The Legend of Te Kanawa

Te Kanawa, a young Waikato chief, set out on a kiwi hunting expedition, accompanied by his dogs and a number of his followers.

 The hunt led them through the dense forest, and by the time darkness fell they had reached the summit of Pukemore. There was no Moon that night, and as the shadows group darker under the trees, they hastened to gather bark and dried wood and light a fire. After they had eaten they laid down between the root of a large tree. They were lying with their feet towards the fire, which died down to a dull glow. The bush was silent except for the noise of the soft wind in the tree tops.

Te Kanawa lifted his head and listened. He heard the sound of voices at some distance. Presently his companions heard it too. Thye sat up holding their bodies tense, and listening in silence, because the voices were coming closer. Someone was singing, and men, women, and children were talking together in loud tones. It could not be a taua, because women and children were among them; still less it could be a party of travellers, for they would not dare to walk through the dark forest at night. The only beings who would dare to travel through the forest and talk and sing were the patupaiarehe.

The patupaiarehe were very close now. The weird laughter and the haunting song sounded loudly on the ears of Te Kanawa and his men as they sat motionless in the fire alight. Te Kanawa saw a movement from the corner of his eye. He turned swiftly, and was in time to see a head disappear behind the root of the tree. One of the twigs caught fire and the flickering light danced on the leaves and showed his followers staring in front of them, petrified. The flame died down, and in the dull glow of more faces appeared from behind the tree trunks.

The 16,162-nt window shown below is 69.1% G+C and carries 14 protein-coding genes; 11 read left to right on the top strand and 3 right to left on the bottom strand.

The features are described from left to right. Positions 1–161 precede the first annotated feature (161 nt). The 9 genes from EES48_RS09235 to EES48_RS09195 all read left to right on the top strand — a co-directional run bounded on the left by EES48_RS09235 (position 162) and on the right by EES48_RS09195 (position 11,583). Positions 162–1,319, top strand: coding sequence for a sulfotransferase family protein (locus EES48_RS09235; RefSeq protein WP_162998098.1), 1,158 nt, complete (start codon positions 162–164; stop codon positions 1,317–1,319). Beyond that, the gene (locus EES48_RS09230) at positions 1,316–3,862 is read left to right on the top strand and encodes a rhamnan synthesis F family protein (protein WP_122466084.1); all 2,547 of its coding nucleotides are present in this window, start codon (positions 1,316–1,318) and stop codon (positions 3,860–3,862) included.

Te Kanawa thought of away to get rid of them. With trembling fingers he took the green stone tiki from his neck, a green stone ear pendant from one ear, and a white shark's tooth from the other, and hung them on a stick. The patupaiarehe came closer. Te Kanawa and has Hunter's shrank back, and it was only curiosity that brought the patupaiarehe crowding towards them.

The ornaments were left untouched, but their shadow was passed from hand to hand. They were admired for the depth of colour and lovely form. Suddenly the singing and chattering ceased, and the patupaiarehe had disappeared, taking as the prize the patterns of the neck and ear ornaments of Te Kanawa.

The tiki, the ear pendant and the shark tooth still hung from the stick, swinging to and fro, with the wind that had come ffom the passing of the Patupaiarehe. They had come in friendship, they had accepted the spirit gift of Te Kanawa and they had gone.

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